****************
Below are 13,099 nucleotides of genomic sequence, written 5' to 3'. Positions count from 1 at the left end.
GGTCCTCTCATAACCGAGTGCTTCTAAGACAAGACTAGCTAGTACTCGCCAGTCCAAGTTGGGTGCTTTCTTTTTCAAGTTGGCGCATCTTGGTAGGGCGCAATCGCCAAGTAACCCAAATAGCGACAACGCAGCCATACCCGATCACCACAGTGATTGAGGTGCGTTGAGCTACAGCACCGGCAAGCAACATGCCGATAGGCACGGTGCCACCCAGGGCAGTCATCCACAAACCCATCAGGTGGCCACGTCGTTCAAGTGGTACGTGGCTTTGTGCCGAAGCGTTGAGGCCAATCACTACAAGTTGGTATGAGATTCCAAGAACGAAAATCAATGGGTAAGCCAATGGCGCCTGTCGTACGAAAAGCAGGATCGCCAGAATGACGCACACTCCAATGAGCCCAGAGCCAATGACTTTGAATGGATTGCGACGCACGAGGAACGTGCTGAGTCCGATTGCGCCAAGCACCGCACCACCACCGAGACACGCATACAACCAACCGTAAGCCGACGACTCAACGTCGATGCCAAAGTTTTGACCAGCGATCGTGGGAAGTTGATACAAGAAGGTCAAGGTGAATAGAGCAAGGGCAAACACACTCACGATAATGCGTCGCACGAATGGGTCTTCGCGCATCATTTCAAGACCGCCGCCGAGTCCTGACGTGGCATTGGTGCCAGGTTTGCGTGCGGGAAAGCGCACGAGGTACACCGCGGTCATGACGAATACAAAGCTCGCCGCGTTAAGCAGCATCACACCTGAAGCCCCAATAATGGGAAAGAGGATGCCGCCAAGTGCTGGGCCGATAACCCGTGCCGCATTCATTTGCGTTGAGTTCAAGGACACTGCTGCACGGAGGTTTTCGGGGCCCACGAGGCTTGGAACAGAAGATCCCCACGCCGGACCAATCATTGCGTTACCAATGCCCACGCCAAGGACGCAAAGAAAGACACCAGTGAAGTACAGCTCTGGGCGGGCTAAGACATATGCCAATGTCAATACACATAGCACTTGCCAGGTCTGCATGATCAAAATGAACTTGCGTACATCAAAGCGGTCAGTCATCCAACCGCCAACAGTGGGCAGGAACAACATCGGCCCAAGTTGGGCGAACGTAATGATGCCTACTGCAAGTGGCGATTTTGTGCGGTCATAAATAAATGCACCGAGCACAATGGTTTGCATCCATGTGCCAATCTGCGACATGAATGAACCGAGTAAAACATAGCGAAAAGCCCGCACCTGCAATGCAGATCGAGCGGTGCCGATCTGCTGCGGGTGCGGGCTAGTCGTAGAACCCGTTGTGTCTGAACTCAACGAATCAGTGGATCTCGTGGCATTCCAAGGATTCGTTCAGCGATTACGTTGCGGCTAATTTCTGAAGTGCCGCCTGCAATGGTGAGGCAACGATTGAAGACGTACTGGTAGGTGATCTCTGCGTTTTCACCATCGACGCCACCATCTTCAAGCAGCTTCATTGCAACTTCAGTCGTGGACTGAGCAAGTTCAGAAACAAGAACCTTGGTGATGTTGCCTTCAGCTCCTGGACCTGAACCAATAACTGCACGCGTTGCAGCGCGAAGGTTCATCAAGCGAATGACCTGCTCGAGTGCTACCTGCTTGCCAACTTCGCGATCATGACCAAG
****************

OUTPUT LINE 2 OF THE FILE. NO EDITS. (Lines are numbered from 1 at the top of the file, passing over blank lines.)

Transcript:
GGTCCTCTCATAACCGAGTGCTTCTAAGACAAGACTAGCTAGTACTCGCCAGTCCAAGTTGGGTGCTTTCTTTTTCAAGTTGGCGCATCTTGGTAGGGCGCAATCGCCAAGTAACCCAAATAGCGACAACGCAGCCATACCCGATCACCACAGTGATTGAGGTGCGTTGAGCTACAGCACCGGCAAGCAACATGCCGATAGGCACGGTGCCACCCAGGGCAGTCATCCACAAACCCATCAGGTGGCCACGTCGTTCAAGTGGTACGTGGCTTTGTGCCGAAGCGTTGAGGCCAATCACTACAAGTTGGTATGAGATTCCAAGAACGAAAATCAATGGGTAAGCCAATGGCGCCTGTCGTACGAAAAGCAGGATCGCCAGAATGACGCACACTCCAATGAGCCCAGAGCCAATGACTTTGAATGGATTGCGACGCACGAGGAACGTGCTGAGTCCGATTGCGCCAAGCACCGCACCACCACCGAGACACGCATACAACCAACCGTAAGCCGACGACTCAACGTCGATGCCAAAGTTTTGACCAGCGATCGTGGGAAGTTGATACAAGAAGGTCAAGGTGAATAGAGCAAGGGCAAACACACTCACGATAATGCGTCGCACGAATGGGTCTTCGCGCATCATTTCAAGACCGCCGCCGAGTCCTGACGTGGCATTGGTGCCAGGTTTGCGTGCGGGAAAGCGCACGAGGTACACCGCGGTCATGACGAATACAAAGCTCGCCGCGTTAAGCAGCATCACACCTGAAGCCCCAATAATGGGAAAGAGGATGCCGCCAAGTGCTGGGCCGATAACCCGTGCCGCATTCATTTGCGTTGAGTTCAAGGACACTGCTGCACGGAGGTTTTCGGGGCCCACGAGGCTTGGAACAGAAGATCCCCACGCCGGACCAATCATTGCGTTACCAATGCCCACGCCAAGGACGCAAAGAAAGACACCAGTGAAGTACAGCTCTGGGCGGGCTAAGACATATGCCAATGTCAATACACATAGCACTTGCCAGGTCTGCATGATCAAAATGAACTTGCGTACATCAAAGCGGTCAGTCATCCAACCGCCAACAGTGGGCAGGAACAACATCGGCCCAAGTTGGGCGAACGTAATGATGCCTACTGCAAGTGGCGATTTTGTGCGGTCATAAATAAATGCACCGAGCACAATGGTTTGCATCCATGTGCCAATCTGCGACATGAATGAACCGAGTAAAACATAGCGAAAAGCCCGCACCTGCAATGCAGATCGAGCGGTGCCGATCTGCTGCGGGTGCGGGCTAGTCGTAGAACCCGTTGTGTCTGAACTCAACGAATCAGTGGATCTCGTGGCATTCCAAGGATTCGTTCAGCGATTACGTTGCGGCTAATTTCTGAAGTGCCGCCTGCAATGGTGAGGCAACGATTGAAGACGTACTGGTAGGTGATCTCTGCGTTTTCACCATCGACGCCACCATCTTCAAGCAGCTTCATTGCAACTTCAGTCGTGGACTGAGCAAGTTCAGAAACAAGAACCTTGGTGATGTTGCCTTCAGCTCCTGGACCTGAACCAATAACTGCACGCGTTGCAGCGCGAAGGTTCATCAAGCGAATGACCTGCTCGAGTGCTACCTGCTTGCCAACTTCGCGATCATGACCAAG